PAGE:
Re: GPLv3 Position Statement

From: Michiel de Boer
Date: Mon Sep 25 2006 - 04:54:19 EST

James Bottomley wrote:
Although this white paper was discussed amongst the full group of kernel
developers who participated in the informal poll, as you can expect from
Linux Kernel Developers, there was a wide crossection of opinion. This
document is really only for discussion, and represents only the views of
the people listed as authors (not the full voting pool).



The Dangers and Problems with GPLv3

James E.J. Bottomley Mauro Carvalho Chehab
Thomas Gleixner Christoph Hellwig Dave Jones
Greg Kroah-Hartman Tony Luck Andrew Morton
Trond Myklebust David Woodhouse

15 September 2006

This document is a position statement on the GNU General Public
License version 3 (in its current Draft 2 form) and its surrounding
process issued by some of the Maintainers of the Linux Kernel
speaking purely in their role as kernel maintainers. In no regard
should any opinion expressed herein be construed to represent the
views of any entities employing or being associated with any of the

1 Linux and GPLv2

Over the past decade, the Linux Operating System has shown itself to be far
and away the most successful Open Source operating system in history.
However, it certainly wasn't the first such open source operating system
and neither is it currently the only such operating system. We believe that
the pre-eminent success of Linux owes a great part to the dynamism and
diversity of its community of contributors, and that one of the catalysts
for creating and maintaining this community is the development contract as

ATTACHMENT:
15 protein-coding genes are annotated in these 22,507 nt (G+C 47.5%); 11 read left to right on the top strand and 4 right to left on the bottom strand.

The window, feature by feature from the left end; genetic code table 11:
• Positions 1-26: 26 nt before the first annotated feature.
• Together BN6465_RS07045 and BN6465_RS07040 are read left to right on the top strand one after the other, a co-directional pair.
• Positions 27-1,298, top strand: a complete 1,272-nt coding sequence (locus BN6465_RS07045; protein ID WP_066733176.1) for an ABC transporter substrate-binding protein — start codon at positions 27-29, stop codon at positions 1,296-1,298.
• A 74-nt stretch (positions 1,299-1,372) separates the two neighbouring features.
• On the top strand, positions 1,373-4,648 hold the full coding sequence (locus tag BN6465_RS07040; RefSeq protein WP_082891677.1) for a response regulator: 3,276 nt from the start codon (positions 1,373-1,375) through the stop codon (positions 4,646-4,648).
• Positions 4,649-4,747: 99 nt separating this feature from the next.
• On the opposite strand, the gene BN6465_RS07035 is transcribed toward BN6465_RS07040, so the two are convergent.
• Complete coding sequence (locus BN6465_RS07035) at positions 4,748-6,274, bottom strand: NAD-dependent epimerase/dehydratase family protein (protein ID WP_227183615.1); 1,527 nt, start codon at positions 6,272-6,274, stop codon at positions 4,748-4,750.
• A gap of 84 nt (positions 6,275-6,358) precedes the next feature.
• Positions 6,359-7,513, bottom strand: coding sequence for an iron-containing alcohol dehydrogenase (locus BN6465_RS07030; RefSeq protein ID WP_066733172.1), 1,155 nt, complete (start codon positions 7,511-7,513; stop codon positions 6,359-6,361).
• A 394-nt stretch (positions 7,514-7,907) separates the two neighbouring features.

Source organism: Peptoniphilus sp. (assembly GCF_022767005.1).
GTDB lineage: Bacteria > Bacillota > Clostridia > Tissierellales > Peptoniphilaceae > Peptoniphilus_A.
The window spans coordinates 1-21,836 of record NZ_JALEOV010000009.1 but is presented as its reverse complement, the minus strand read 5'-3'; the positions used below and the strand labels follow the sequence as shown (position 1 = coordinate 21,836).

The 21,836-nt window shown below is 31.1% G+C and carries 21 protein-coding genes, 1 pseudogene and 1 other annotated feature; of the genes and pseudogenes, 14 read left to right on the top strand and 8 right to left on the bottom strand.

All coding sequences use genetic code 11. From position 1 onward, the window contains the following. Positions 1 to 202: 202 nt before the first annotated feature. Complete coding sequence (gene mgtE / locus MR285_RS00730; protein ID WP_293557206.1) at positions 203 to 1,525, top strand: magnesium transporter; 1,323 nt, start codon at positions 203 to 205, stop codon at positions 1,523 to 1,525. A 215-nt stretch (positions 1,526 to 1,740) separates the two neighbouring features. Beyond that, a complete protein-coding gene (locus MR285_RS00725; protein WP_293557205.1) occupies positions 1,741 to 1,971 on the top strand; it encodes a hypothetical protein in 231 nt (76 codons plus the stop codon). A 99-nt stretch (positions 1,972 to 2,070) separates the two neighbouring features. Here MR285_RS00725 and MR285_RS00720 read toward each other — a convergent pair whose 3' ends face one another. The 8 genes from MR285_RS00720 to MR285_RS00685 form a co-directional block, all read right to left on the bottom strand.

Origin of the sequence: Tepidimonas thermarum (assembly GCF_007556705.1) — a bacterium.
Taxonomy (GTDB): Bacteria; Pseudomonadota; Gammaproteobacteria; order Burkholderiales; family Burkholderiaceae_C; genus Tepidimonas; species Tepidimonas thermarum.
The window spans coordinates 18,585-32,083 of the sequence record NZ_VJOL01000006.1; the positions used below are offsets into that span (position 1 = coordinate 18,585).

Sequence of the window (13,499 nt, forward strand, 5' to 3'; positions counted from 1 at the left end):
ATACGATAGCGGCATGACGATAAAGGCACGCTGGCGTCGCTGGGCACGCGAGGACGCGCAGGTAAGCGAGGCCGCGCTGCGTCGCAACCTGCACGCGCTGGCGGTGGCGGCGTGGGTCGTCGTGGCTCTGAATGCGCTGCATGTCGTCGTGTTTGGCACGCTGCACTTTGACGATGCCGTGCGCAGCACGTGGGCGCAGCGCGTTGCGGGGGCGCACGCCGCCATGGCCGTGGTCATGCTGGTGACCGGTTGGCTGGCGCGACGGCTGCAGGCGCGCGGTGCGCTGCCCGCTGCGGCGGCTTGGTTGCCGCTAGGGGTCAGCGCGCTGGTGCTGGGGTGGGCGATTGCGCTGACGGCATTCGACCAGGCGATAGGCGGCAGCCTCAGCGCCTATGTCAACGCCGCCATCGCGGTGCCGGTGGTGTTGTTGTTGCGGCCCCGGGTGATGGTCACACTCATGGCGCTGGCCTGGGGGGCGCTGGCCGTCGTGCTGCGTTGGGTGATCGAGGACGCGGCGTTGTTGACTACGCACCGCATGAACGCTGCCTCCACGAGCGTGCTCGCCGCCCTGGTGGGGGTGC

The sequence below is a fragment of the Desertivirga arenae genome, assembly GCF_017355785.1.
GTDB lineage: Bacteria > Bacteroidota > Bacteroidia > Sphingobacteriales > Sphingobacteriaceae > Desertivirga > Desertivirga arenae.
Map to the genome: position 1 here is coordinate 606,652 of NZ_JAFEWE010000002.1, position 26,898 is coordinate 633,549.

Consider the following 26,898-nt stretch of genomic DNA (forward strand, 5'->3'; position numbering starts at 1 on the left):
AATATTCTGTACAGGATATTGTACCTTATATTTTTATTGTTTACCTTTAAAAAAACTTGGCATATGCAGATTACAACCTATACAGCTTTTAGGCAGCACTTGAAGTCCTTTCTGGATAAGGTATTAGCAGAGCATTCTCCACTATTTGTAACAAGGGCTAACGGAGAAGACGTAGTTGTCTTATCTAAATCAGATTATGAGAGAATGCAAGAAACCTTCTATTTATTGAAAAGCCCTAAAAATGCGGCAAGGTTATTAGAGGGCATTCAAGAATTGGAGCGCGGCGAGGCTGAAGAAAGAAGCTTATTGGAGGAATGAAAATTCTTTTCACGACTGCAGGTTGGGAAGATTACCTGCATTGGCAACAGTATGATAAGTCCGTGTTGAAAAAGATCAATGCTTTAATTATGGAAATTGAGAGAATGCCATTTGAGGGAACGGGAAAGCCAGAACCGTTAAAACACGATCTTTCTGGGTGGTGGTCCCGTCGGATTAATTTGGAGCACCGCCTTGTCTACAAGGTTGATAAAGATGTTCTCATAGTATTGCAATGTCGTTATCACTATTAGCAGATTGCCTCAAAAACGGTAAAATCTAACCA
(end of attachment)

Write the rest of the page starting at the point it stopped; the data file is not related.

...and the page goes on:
expressed by GPLv2.


6 Conclusions

The three key objections noted in section 5 are individually and
collectively sufficient reason for us to reject the current licence
proposal. However, we also note that the current draft with each of the
unacceptable provisions stripped out completely represents at best marginal
value over the tested and proven GPLv2. Therefore, as far as we are
concerned (and insofar as we control subsystems of the kernel) we cannot
foresee any drafts of GPLv3 coming out of the current drafting process that
would prove acceptable to us as a licence to move the current Linux Kernel

Further, since the FSF is proposing to shift all of its projects to
GPLv3 and apply pressure to every other GPL licensed project to move, we
foresee the release of GPLv3 portends the Balkanisation of the entire Open
Source Universe upon which we rely. This Balkanisation, which will be
manifested by distributions being forced to fork various packages in order
to get consistent licences, has the potential to inflict massive collateral
damage upon our entire ecosystem and jeopardise the very utility and
survival of Open Source. Since we can see nothing of sufficient value in
the current drafts of the GPLv3 to justify this terrible cost, we can only
assume the FSF is unaware of the current potential for disaster of the
course on which is has embarked. Therefore, we implore the FSF to
re-examine the consequences of its actions and to abandon the current GPLv3

For what it's worth, i support RMS and his fight for free software fully.
I support the current draft of the GPL version 3 and am very dissapointed
it will not be adopted as is. IMHO, Linux has the power and influence
to move mountains in the software industry, and shouldn't shy away from
the opportunity to take moral responsibility when it arises.

What is the stance of the developer team / kernel maintainers on DRM,
Trusted Computing and software patents? Does the refusal to adopt GPLv3 as
is mean that these two are more likely to emerge as supported functionality
in the Linux kernel? Are there any moral boundaries Linux kernel developers
will not cross concerning present and new U.S. laws on technology? Are they
willing to put that in writing? Will Linux support HD-DVD and BluRay by
being slightly more tolerant to closed source binary blobs? What about
the already existant problems with the Content Scrambling System for

Finally, i hope that the wishes of the community of people that have only
contributed to the kernel a few times but whose combined work may equal that
of the core developers, are taken into account; as well as the wishes of
the massive amount of users of the Linux kernel.

How about a public poll?

Regards, Michiel de Boer

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